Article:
Jiang's trusted proteges, who are squatting on the Politburo Standing Committee, did not taken a stand, which added to the weird atmosphere. These people only reacted on April 25, and probably then under pressure. On that afternoon, the Standing Committee of the National People's Congress met in small groups to review a SARS work report delivered by Wu Yi on behalf of the State Council. National People's Congress Standing Committee Chairman Wu Bangguo took part in the group discussions, but he was not reported to have stated any suggestions or opinions on the matter.

On the same day, Jiang's protege, Chinese People's Political Consultative Conference Chairman Jia Qinglin, also convened a meeting. And, that morning, the Central Committee Propaganda Department held a meeting to announce arrangements for publicity work related to SARS prevention. "Instruction" was provided by Politburo Standing Committee member Li Changchun, who is not one of Jiang's coterie.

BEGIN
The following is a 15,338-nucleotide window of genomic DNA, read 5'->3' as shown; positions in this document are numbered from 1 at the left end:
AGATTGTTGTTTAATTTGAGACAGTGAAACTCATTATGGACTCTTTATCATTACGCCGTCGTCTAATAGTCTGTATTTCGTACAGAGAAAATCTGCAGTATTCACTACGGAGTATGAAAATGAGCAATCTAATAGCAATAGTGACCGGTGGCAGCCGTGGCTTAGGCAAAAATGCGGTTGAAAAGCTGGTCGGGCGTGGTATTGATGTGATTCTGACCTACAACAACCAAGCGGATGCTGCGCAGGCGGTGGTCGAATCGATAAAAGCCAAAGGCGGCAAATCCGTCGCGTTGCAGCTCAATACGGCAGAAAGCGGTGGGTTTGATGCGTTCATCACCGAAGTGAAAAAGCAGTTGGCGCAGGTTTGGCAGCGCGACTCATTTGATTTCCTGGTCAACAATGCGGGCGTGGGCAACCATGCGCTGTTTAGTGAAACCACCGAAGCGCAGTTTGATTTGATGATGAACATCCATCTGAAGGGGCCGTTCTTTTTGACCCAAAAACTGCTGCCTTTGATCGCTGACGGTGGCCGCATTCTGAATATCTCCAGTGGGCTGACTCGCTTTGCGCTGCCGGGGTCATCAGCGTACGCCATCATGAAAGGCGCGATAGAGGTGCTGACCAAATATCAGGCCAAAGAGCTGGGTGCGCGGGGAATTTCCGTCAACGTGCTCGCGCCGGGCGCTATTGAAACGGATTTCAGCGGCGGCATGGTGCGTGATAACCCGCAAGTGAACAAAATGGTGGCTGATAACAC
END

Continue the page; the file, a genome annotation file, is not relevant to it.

And on April 20, the CCP announced that Health Minister Zhang Wenkang and Beijing Mayor Meng Xuenong had been stripped of their party duties. It would appear that this was also decided at the meeting on April 17. In the past when the CCP has launched large-scale movements, it has implemented drastic measures at lightning speed, but this anti-SARS campaign has been characterized by foot-dragging. Obviously someone is hindering it.

On this point, one inevitably wonders what Jiang is doing, given that he stepped down at the CCP's 16th National Congress but kept his post as Chairman of the Central Military Commission and still has the last word on major issues.